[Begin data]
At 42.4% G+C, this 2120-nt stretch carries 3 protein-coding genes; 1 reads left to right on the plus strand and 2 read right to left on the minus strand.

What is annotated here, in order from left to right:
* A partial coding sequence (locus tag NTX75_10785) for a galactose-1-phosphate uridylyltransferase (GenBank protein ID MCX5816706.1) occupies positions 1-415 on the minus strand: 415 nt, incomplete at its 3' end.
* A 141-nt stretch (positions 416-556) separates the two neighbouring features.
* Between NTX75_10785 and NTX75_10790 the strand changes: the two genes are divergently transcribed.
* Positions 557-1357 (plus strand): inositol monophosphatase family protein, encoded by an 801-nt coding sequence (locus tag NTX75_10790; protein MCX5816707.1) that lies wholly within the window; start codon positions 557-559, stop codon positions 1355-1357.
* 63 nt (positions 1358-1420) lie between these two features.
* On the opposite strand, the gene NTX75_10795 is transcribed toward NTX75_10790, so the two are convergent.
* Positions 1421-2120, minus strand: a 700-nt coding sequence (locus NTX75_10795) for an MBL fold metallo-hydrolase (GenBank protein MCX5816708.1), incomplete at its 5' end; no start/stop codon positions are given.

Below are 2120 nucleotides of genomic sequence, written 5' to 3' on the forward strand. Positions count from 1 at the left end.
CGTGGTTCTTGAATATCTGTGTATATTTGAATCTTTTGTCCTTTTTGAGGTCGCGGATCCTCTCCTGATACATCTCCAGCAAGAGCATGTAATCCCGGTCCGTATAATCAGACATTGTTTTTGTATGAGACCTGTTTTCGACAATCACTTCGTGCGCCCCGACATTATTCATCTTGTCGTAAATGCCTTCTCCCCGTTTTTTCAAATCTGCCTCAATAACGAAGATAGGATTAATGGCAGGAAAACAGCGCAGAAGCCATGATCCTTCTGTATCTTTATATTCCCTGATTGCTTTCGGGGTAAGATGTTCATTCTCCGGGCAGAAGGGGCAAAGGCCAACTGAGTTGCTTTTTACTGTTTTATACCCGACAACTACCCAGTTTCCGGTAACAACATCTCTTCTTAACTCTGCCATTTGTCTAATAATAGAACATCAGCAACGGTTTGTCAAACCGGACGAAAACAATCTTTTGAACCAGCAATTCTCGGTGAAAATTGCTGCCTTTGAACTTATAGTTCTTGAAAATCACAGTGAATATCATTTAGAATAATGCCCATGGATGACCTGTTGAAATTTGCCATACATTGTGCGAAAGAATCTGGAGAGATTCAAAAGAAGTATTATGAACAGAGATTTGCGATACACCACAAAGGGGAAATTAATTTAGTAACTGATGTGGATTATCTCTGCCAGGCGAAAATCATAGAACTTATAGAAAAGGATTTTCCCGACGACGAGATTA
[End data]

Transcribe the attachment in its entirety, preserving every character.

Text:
At 42.4% G+C, this 2120-nt stretch carries 3 protein-coding genes; 1 reads left to right on the plus strand and 2 read right to left on the minus strand.

What is annotated here, in order from left to right:
* A partial coding sequence (locus tag NTX75_10785) for a galactose-1-phosphate uridylyltransferase (GenBank protein ID MCX5816706.1) occupies positions 1-415 on the minus strand: 415 nt, incomplete at its 3' end.
* A 141-nt stretch (positions 416-556) separates the two neighbouring features.
* Between NTX75_10785 and NTX75_10790 the strand changes: the two genes are divergently transcribed.
* Positions 557-1357 (plus strand): inositol monophosphatase family protein, encoded by an 801-nt coding sequence (locus tag NTX75_10790; protein MCX5816707.1) that lies wholly within the window; start codon positions 557-559, stop codon positions 1355-1357.
* 63 nt (positions 1358-1420) lie between these two features.
* On the opposite strand, the gene NTX75_10795 is transcribed toward NTX75_10790, so the two are convergent.
* Positions 1421-2120, minus strand: a 700-nt coding sequence (locus NTX75_10795) for an MBL fold metallo-hydrolase (GenBank protein MCX5816708.1), incomplete at its 5' end; no start/stop codon positions are given.

Below are 2120 nucleotides of genomic sequence, written 5' to 3' on the forward strand. Positions count from 1 at the left end.
CGTGGTTCTTGAATATCTGTGTATATTTGAATCTTTTGTCCTTTTTGAGGTCGCGGATCCTCTCCTGATACATCTCCAGCAAGAGCATGTAATCCCGGTCCGTATAATCAGACATTGTTTTTGTATGAGACCTGTTTTCGACAATCACTTCGTGCGCCCCGACATTATTCATCTTGTCGTAAATGCCTTCTCCCCGTTTTTTCAAATCTGCCTCAATAACGAAGATAGGATTAATGGCAGGAAAACAGCGCAGAAGCCATGATCCTTCTGTATCTTTATATTCCCTGATTGCTTTCGGGGTAAGATGTTCATTCTCCGGGCAGAAGGGGCAAAGGCCAACTGAGTTGCTTTTTACTGTTTTATACCCGACAACTACCCAGTTTCCGGTAACAACATCTCTTCTTAACTCTGCCATTTGTCTAATAATAGAACATCAGCAACGGTTTGTCAAACCGGACGAAAACAATCTTTTGAACCAGCAATTCTCGGTGAAAATTGCTGCCTTTGAACTTATAGTTCTTGAAAATCACAGTGAATATCATTTAGAATAATGCCCATGGATGACCTGTTGAAATTTGCCATACATTGTGCGAAAGAATCTGGAGAGATTCAAAAGAAGTATTATGAACAGAGATTTGCGATACACCACAAAGGGGAAATTAATTTAGTAACTGATGTGGATTATCTCTGCCAGGCGAAAATCATAGAACTTATAGAAAAGGATTTTCCCGACGACGAGATTA